The trompe-l'oeil Boekenkast (or bookcase) took a week to create, and features titles in eight different languages.

Look closely and you’ll notice both artists’ names (and a smiley face) lurking among the spines.

Design mags may make an impression by ordering books according to size and color, but this communal 2-D boekenkast looks to belong to an avid and omnivorous reader.

Some English titles that caught our eye:

Sapiens

The Subtle Art of Not Giving a F*ck

Keith Richards’ autobiography Life

The Curious Incident of the Dog in the Nighttime 

Pride and Prejudice

The Little Prince

The World According to Garp

Jumper

And a classy-looking hardbound Playboy collection that may or may not exist in real life.

(Readers, can you spot the other fakes?)

Boekenkast is the latest of a number of global bookshelf murals tempting literary pilgrims to take a selfie on the way to the local indie bookshop.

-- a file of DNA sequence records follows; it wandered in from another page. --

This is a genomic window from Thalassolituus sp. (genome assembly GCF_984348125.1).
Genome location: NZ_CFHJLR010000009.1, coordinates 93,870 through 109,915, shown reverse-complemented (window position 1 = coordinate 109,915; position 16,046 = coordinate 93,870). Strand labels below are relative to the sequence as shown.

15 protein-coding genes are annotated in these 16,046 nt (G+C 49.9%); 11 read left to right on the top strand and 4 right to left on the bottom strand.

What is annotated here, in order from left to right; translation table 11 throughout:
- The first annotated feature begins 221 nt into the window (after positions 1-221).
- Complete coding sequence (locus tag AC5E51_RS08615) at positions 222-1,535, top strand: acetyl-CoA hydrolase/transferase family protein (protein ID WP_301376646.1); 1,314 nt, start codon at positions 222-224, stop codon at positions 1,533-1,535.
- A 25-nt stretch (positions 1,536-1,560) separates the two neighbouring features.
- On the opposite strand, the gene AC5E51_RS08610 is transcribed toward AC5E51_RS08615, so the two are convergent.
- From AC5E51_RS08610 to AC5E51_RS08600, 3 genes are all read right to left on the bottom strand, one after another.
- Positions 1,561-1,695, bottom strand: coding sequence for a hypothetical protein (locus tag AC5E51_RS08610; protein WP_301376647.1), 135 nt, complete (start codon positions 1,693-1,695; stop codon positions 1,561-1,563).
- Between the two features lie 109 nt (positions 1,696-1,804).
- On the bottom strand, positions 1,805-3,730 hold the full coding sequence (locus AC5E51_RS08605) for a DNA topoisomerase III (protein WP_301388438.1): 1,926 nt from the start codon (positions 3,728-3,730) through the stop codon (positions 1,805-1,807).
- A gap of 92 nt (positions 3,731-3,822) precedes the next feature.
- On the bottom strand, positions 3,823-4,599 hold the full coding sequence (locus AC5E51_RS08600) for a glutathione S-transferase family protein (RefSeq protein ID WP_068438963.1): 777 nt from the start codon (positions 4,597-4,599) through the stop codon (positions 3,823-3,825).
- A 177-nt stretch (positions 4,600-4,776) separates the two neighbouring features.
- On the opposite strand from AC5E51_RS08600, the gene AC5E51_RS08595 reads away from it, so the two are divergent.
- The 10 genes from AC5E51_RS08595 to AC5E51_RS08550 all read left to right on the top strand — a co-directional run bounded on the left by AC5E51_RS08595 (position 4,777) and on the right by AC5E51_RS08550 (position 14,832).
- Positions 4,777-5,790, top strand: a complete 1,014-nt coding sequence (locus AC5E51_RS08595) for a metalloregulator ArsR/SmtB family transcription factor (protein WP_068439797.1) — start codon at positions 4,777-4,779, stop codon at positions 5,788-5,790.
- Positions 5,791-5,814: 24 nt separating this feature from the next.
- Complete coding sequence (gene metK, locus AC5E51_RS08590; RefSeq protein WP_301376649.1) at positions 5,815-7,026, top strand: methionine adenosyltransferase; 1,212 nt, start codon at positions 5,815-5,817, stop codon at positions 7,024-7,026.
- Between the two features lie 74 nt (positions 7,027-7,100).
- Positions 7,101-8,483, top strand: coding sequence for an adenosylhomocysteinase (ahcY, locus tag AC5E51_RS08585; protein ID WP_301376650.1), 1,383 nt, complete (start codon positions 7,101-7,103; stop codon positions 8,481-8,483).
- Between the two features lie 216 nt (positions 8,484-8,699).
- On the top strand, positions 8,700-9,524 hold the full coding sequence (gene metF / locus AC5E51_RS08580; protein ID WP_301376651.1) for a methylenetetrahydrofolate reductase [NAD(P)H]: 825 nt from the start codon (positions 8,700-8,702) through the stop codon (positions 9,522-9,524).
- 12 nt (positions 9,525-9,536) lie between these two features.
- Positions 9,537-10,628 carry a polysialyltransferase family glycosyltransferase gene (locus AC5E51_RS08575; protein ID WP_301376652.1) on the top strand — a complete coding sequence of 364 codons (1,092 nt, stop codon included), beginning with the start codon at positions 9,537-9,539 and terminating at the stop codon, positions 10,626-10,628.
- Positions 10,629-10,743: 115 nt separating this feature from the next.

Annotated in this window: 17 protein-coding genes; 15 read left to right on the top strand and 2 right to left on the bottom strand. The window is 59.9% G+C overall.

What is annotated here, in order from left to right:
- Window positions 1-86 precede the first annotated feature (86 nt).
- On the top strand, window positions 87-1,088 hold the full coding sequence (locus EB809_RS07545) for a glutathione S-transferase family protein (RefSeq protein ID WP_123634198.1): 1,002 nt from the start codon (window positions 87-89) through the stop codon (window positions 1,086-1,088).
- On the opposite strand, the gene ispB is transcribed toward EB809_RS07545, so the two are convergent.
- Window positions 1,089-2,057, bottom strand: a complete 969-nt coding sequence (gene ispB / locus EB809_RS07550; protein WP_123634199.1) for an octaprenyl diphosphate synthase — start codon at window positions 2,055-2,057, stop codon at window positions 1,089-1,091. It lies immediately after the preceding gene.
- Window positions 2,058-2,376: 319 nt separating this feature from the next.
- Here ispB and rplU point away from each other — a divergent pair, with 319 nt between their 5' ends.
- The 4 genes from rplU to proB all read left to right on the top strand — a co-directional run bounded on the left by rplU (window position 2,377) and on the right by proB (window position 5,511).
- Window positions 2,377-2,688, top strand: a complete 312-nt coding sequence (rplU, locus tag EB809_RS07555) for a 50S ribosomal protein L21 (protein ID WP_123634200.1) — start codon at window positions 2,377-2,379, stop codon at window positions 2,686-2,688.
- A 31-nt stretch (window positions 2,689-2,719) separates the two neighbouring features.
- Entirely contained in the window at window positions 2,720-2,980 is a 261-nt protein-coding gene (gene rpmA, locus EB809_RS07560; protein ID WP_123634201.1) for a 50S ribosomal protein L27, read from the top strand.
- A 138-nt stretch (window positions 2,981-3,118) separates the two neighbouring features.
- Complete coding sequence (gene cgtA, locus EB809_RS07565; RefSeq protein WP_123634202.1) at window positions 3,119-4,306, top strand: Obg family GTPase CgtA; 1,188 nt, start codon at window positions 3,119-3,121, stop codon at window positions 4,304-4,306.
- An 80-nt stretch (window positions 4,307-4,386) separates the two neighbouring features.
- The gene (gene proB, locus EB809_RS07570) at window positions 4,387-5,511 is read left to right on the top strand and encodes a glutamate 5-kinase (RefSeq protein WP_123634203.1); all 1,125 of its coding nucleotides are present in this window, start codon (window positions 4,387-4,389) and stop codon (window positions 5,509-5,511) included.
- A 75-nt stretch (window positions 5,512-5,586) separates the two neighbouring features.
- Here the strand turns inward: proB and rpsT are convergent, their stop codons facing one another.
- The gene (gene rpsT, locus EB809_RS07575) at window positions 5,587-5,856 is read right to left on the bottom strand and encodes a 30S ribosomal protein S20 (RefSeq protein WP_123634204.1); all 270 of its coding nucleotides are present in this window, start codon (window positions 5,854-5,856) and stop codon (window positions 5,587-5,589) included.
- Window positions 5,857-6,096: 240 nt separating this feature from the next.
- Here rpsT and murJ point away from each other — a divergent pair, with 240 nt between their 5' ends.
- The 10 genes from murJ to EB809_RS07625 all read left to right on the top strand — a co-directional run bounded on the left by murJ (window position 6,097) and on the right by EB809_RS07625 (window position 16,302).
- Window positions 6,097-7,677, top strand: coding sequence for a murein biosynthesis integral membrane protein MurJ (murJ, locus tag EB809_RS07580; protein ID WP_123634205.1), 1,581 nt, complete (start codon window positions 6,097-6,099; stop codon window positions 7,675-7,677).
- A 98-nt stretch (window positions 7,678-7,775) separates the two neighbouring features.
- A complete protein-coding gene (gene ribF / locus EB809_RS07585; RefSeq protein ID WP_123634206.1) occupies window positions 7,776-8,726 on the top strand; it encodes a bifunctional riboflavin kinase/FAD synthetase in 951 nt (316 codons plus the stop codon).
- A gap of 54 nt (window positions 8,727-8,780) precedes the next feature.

via Bored Panda

Related Content:

Japanese Artist Creates Bookshelf Dioramas That Magically Transport You Into Tokyo’s Back Alleys

157 Animated Minimalist Mid-Century Book Covers

David Bowie Songs Reimagined as Pulp Fiction Book Covers: Space Oddity, Heroes, Life on Mars & More

Ayun Halliday is an author, illustrator, theater maker and Chief Primatologist of the East Village Inky zine.  Join her in New York City this May for the next installment of her book-based variety show, Necromancers of the Public Domain. Follow her @AyunHalliday.

How Venice Works: 124 Islands, 183 Canals & 438 Bridges